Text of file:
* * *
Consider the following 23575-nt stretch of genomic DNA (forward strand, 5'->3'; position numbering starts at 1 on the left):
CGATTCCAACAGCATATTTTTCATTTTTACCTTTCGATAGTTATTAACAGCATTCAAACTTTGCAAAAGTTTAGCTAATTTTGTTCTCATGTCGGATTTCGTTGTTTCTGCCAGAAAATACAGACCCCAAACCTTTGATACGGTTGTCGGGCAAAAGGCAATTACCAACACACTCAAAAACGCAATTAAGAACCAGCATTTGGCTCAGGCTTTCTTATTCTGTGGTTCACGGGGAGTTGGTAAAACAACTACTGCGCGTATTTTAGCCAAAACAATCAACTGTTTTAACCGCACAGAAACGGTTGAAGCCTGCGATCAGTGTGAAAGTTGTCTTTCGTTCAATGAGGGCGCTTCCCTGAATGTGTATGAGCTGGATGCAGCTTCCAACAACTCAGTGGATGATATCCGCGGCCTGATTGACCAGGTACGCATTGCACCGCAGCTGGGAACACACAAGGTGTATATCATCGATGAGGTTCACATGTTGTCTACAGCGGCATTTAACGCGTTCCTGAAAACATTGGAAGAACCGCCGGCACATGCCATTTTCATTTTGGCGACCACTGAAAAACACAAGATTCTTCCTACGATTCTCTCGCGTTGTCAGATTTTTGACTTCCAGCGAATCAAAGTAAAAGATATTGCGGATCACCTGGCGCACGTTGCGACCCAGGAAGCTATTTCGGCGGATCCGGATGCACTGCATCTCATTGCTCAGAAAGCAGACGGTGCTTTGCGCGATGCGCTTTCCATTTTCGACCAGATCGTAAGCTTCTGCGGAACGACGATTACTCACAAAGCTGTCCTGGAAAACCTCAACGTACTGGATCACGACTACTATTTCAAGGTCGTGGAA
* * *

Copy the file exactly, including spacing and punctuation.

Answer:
Consider the following 23575-nt stretch of genomic DNA (forward strand, 5'->3'; position numbering starts at 1 on the left):
CGATTCCAACAGCATATTTTTCATTTTTACCTTTCGATAGTTATTAACAGCATTCAAACTTTGCAAAAGTTTAGCTAATTTTGTTCTCATGTCGGATTTCGTTGTTTCTGCCAGAAAATACAGACCCCAAACCTTTGATACGGTTGTCGGGCAAAAGGCAATTACCAACACACTCAAAAACGCAATTAAGAACCAGCATTTGGCTCAGGCTTTCTTATTCTGTGGTTCACGGGGAGTTGGTAAAACAACTACTGCGCGTATTTTAGCCAAAACAATCAACTGTTTTAACCGCACAGAAACGGTTGAAGCCTGCGATCAGTGTGAAAGTTGTCTTTCGTTCAATGAGGGCGCTTCCCTGAATGTGTATGAGCTGGATGCAGCTTCCAACAACTCAGTGGATGATATCCGCGGCCTGATTGACCAGGTACGCATTGCACCGCAGCTGGGAACACACAAGGTGTATATCATCGATGAGGTTCACATGTTGTCTACAGCGGCATTTAACGCGTTCCTGAAAACATTGGAAGAACCGCCGGCACATGCCATTTTCATTTTGGCGACCACTGAAAAACACAAGATTCTTCCTACGATTCTCTCGCGTTGTCAGATTTTTGACTTCCAGCGAATCAAAGTAAAAGATATTGCGGATCACCTGGCGCACGTTGCGACCCAGGAAGCTATTTCGGCGGATCCGGATGCACTGCATCTCATTGCTCAGAAAGCAGACGGTGCTTTGCGCGATGCGCTTTCCATTTTCGACCAGATCGTAAGCTTCTGCGGAACGACGATTACTCACAAAGCTGTCCTGGAAAACCTCAACGTACTGGATCACGACTACTATTTCAAGGTCGTGGAA